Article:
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October 30, 2005

Kong Weighs In...

Kong has been on a rampage in the news as of late, with PJ not cutting like most of us working on the vfx would hope (less work), the film weighs in around 3 hours at the moment ('A Big Gorilla Weighs In')... Kong has gone over budget to something like $207 million, I think it cost $240 million for all 3 Rings movies, so there is your contrast... ('Jackson pays monster fine for taking 'King Kong' over budget')

Also Jackson has done some work to recreate the lost 'spider pit' sequence from the original King Kong film using the same techniques used in 33', stop-motion, rear-screen projection, glass matte paintings, and miniature shoots, then mucked up to match the quality of the original film. This will be on the Peter Jackson's Production Diaries DVD, can't wait to see that, should be neat. ('Jackson Makes a Lost Scene')

-from 'DVD producer saddled with 'Kong'-size task'

Official US Kong Teaser Poster and a new Trailer drops on Thursday

So on thursday November, 3rd, Access Hollywood is going to premiere the new Kong trailer, with it available for download on their website shortly after it airs.

I've seen it, it looks amazing, but god damn, they show way too much! :(

As for me, it's the home stretch, 4 more weeks to go, and I'm happy as hell because all of the rest of my shots are monkey shots from the Kong Kapture sequence... =p

ok, back to work...

Posted by dschnee at 11:57 AM

October 20, 2005

Kong Races Against The Clock

-article from the latest edtion of 'The Wellingtonian'

no comment.

Posted by dschnee at 11:01 PM

Bob Burns 1933 Kong Armature visits Weta

Bob Burns, came to visit Weta on Monday, and it was pretty damn cool to see and touch a piece of movie history. It's the original armature used in the 1933 film, that was actually used for the kong tests, but worked well so they used it in the film. Bob Burns managed to tell a number of interesting short stories, Karim took lots of photos, it was cool.

It may be 73 years old, fur-less and only 46 centimetres tall, but the original King Kong that terrorised New York is now in New Zealand ahead of its celebrated re-make.

American collector and film enthusiast Bob Burns. Burns and his wife, from California, are in Wellington with the frame of the animation model used in the original 1933 movie, as guests of director Peter Jackson.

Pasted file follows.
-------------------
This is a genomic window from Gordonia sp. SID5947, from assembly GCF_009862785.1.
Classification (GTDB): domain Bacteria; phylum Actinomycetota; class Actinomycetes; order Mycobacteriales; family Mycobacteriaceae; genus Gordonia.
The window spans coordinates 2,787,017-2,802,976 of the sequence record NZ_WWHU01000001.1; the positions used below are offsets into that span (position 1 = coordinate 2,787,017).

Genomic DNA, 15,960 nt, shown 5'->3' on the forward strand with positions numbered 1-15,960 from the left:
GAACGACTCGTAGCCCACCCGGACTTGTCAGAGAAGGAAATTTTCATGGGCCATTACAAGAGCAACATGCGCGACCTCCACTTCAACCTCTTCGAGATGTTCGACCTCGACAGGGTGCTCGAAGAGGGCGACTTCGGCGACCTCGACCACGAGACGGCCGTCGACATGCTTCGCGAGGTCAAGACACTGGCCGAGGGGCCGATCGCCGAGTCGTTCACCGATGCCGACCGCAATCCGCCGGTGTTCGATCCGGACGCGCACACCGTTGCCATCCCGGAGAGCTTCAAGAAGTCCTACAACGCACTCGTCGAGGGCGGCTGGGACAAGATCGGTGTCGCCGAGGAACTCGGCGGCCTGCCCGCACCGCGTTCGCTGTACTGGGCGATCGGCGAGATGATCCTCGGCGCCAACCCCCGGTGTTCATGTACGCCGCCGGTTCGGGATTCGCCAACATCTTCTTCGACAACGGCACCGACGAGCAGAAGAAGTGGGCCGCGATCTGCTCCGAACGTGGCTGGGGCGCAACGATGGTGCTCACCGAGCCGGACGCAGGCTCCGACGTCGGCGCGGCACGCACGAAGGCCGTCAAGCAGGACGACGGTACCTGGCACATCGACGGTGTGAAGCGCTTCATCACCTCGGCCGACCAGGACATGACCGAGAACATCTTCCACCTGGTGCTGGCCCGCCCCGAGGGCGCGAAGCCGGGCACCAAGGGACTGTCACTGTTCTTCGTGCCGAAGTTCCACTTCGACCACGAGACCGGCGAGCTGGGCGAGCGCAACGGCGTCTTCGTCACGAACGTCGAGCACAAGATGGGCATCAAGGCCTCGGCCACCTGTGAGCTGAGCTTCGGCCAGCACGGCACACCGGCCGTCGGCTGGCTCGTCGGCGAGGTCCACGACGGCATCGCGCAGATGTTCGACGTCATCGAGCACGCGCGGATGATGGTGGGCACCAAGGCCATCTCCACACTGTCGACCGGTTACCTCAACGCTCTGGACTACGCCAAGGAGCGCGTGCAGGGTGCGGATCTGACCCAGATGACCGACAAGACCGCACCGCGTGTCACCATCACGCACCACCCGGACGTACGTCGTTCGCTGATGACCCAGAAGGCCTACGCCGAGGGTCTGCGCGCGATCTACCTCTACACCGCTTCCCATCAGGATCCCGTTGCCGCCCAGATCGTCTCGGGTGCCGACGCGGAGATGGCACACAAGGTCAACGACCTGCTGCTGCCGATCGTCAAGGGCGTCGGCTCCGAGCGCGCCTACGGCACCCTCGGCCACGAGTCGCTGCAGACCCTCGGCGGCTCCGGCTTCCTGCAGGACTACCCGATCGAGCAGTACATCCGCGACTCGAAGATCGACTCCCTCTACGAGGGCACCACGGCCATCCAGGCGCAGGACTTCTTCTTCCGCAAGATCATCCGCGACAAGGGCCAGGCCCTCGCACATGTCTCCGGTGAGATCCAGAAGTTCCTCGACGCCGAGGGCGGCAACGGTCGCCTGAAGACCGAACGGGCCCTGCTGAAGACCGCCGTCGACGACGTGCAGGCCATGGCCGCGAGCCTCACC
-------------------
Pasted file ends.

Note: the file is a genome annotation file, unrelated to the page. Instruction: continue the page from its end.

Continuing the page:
"I thought since they are doing King Kong over here it would be good to bring him over," Mr Burns said yesterday.

"(Jackson) brought us over. It was really nice of him to do it. He just knows that I am such a Kong fan that he wanted me to see what was happening."

Mr Burns first met Jackson in the United States about 15 years ago. He had been given a sneak preview of the movie – a "couple of little scenes" – while in Wellington.

"It's such a homage to the old Kong . . . Peter has such love for the animal that you can just see it. You can see the love in the film."

Mr Burns even took the model with him to a Wellington pub yesterday.

"He thought he'd come in for a spot of ale."

Originally covered in sponge rubber and rabbit fur and with a pair of doll's eyes, it was one of two models made by modeller Marcel Delgado for the original film.

Mr Burns' model is the only one of the pair remaining after the other was cannibalised for parts.

The joints were moved between frames to give the appearance of movement. "At 24 frames (a second), when you project it, he moves."

The model is believed to be valued at more than US$100,000 (NZ$144,000) for insurance purposes.

Mr Burns said he had owned the model for decades. It also starred in the lesser-known Son of Kong in 1933 and two of its fingers were used for the model of the giant in the 1962 film Jack the Giant Killer.

Mr Burns has a museum of memorabilia from horror and science fiction movies, including Frankenstein's boots and latex props from Alien and The Terminator.

The Smithsonian Institution had tried to buy the King Kong model from him. "I think I'm going to keep him."

-via stuff.co.nz - "Not so Scary"

Posted by dschnee at 10:46 AM

October 19, 2005

Tippett @ eDIT 8 Festival in Frankfurt, Germany

At this years eDIT 8 Filmmaker's Festival in Frankfurt, Germany, Phil Tippett was:

"highlighted with the awarding of eDIT’s highest honor: Festival Honors, which where bestowed this year on animation pioneer Phil Tippett and distinguished actor Armin Mueller Stahl. Festival Honors were presented at a gala celebration on the evening of opening day. Attendees received a red carpet welcome and champagne reception during which opening remarks were made by aforementioned minister oaf arts and science Udo Corts."